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9 Tips for Remote Collaboration

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I’m in the middle of cutting an EP for a collaboration between NYC-based Nation Beat and New Orleans based Cha Wa. This project is being recorded remotely. Since each of the band members has a small studio, we’re individually dropping in our parts. Ideally, we would be tracking live in the same room, but scheduling conflicts aren’t allowing for this.

The challenge in this is to make it easy and efficient to record. In an ideal world, everyone would have the same DAW and the most current version. However, in today’s economy, this isn’t always the case.

This means that great consideration has to be taken into how the files are shared.

I’m using Logic X. The drummer is using Logic 9. There is the first conflict. If I open the session file and work on it, the drummer won’t be able to open the session. You can’t open a Logic X session in Logic 9.

Sigh … everything has to be so complicated. The bassist is using Pro Tools to further complicate things.

1. Lost in Translation

To ensure everyone can work on the format their used to, we share a folder on Dropbox. In that folder are the individual tracks to all the instruments.

From there I can drop the audio files into my DAW and start working.

When I’m done I bounce my new tracks into the Dropbox folder for others to import. Keeps things pretty clear with the least conflicts.

2. The Starting Line

Take notice of when your song starts.

Every time you bounce a file after edits, you should bounce or consolidate from zero. All tracks at all times should be bounced from zero.


The great thing about this process is it forces you to take care of all edits and keep your house clean. If you make sure to bounce from zero and your bandmates do as well… everything will line up swimmingly well.


3. Speed of Sound

Make note of the tempo. This ensures easy editing for others working on the track.

Tip: place tempo in the name of the parent folder on Dropbox. Example: Arent_I_Clever_130bpm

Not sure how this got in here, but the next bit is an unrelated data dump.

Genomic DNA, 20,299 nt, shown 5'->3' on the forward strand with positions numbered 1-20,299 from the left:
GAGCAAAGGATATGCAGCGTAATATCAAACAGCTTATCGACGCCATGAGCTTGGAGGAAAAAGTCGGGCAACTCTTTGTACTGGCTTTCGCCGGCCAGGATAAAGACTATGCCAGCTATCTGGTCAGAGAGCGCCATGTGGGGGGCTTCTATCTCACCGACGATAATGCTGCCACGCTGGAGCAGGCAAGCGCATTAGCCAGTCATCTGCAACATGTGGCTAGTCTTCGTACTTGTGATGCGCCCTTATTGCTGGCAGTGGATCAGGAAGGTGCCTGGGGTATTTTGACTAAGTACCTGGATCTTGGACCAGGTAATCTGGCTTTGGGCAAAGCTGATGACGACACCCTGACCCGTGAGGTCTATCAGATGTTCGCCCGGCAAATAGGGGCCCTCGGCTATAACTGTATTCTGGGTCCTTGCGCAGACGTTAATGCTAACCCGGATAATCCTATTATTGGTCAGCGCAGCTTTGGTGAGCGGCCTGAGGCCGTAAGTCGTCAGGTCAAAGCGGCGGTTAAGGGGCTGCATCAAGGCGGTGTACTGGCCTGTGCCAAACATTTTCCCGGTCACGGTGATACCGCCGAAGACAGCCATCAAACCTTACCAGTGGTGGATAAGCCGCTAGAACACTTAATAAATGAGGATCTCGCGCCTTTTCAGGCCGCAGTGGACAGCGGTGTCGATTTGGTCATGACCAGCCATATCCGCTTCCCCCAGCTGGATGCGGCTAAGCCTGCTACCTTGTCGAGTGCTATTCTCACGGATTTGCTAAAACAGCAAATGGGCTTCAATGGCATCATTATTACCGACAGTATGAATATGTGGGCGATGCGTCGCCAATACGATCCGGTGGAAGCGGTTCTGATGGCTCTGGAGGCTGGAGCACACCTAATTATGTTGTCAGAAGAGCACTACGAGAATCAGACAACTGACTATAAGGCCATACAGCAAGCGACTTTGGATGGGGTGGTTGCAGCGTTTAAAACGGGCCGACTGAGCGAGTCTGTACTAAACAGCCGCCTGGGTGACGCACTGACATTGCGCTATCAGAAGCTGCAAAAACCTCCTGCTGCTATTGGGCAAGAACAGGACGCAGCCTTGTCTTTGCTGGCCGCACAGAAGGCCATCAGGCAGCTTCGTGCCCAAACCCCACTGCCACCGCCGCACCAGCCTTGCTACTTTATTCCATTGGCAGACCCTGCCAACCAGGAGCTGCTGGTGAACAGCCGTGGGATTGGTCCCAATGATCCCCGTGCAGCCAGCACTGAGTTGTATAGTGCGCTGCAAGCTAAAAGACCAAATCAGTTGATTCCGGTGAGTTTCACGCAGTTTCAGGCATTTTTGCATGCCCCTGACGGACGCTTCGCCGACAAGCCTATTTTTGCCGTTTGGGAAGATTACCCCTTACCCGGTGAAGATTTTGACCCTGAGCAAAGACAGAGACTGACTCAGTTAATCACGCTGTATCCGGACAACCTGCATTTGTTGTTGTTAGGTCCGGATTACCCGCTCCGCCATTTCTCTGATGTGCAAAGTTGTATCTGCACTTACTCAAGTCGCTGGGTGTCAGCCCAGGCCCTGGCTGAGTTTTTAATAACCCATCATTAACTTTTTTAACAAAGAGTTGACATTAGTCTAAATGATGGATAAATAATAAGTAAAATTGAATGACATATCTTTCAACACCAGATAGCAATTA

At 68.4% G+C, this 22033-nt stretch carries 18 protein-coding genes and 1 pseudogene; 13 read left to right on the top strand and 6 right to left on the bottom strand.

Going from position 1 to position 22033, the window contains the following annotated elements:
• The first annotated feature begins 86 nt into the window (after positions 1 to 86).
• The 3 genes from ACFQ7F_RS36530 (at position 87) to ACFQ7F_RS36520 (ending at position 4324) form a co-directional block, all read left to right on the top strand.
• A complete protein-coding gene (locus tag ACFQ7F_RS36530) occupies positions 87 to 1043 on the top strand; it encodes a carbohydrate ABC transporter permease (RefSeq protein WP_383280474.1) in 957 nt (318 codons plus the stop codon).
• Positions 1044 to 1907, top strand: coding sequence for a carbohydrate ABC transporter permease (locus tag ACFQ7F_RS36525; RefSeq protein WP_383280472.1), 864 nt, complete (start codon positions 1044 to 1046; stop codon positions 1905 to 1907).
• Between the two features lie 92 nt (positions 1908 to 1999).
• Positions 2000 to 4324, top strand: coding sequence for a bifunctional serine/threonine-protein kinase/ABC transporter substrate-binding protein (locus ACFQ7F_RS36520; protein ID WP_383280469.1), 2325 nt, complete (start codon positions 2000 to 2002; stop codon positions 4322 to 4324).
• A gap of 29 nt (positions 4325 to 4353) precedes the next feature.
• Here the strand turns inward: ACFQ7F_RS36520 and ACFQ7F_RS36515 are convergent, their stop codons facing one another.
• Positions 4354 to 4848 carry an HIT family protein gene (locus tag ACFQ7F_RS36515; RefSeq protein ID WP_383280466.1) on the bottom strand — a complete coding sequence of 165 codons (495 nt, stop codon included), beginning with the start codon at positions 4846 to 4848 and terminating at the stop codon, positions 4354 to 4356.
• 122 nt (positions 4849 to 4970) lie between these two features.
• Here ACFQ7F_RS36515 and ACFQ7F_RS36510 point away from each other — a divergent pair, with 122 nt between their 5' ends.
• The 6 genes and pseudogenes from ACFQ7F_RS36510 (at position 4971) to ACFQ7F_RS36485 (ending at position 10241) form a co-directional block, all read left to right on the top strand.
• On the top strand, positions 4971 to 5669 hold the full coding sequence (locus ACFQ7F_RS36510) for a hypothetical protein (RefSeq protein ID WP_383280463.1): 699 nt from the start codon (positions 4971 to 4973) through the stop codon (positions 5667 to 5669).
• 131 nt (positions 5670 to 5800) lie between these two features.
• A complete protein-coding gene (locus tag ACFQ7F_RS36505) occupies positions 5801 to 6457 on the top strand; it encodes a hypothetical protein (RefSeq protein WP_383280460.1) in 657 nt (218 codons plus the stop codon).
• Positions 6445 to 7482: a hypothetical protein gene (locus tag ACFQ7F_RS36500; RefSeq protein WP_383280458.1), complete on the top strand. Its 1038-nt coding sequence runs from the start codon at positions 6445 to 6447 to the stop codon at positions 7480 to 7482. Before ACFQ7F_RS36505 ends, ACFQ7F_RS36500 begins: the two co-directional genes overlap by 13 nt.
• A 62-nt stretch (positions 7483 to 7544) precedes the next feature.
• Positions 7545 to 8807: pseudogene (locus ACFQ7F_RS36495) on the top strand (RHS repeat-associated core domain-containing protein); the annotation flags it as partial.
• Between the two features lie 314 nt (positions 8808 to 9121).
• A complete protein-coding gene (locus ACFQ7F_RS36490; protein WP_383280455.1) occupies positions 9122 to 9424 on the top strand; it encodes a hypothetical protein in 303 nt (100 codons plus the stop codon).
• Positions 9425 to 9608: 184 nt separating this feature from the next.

4. The First Taste

Don’t be lazy about creating good sounds. Get a good sound and commit to it. Bounce the FX down if they’re crucial to the part.

When I receive a guitar track, I don’t want to hear a clean DI sound. That causes me to gag (unless my job is to reamp). Make it sound good. This doesn’t mean go crazy with compression. Just take the extra time to move the mic around a bit and listen.

Example: I mostly record real amps. I have a lot of experience with guitars. I record the sound so it really doesn’t need much tweaking.

If I do add a smudge of comp or EQ, I bounce it. I also save the original in case I get a ransom note from the mixing engineer. Always good to keep “records” in case someone didn’t take their meds.

Example: On this project, I have been bouncing a reverb feed. I’m really digging the PSP Springbox for these sessions. I’ve been bouncing a dry feed as well as a verb only bus feed.

5. Preview Side Too

It’s nice to include a rough bounce for everyone when you’re done tracking your parts.


Let them hear your ideas before they put Humpty Dumpty back together.


6. Bounce Back

Personally, I don’t prefer working from bounces. You get stuck with people’s idea of what a rough mix is. Sometimes, I need to isolate an instrument or adjust levels for monitoring. For me, this usually means getting the drums nice and hot.

Stems aren’t a bad idea. Bouncing a drum group can work. But, I still like the individual tracks for finer adjustments.

7. I Keep All My Options Open

You may have more than one version of each take you recorded.

Because playlists aren’t transferable between DAWs, you’ll have to export each take separately. It will become crucial to label clearly: Guitar_solo_take 2

8. Rank-N-File

Don’t work from the Dropbox folder. This is only a place for storage.

Copy the files to your hard drive and import the audio files to your DAW from there. Only export new audio files into the folder.

9. Life Line

If you know who is going to be mixing your record, it may be a good idea to consult them before tracking.

This could be very helpful if you don’t have a producer overseeing the project. This could save you some cabbage. Check in and make sure you’re delivery the quality and style of tracks that can get you the end result you desire.

However, don’t expect the mixing engineer to give you a crash course consultation in engineering. They’re trying to build their own collection of greenbacks.


Now you can wear your favorite Winnie the Pooh pj’s and record your projects with ease.

Mark Marshall

Mark Marshall is a producer, songwriter, session musician and instructor based in NYC. More at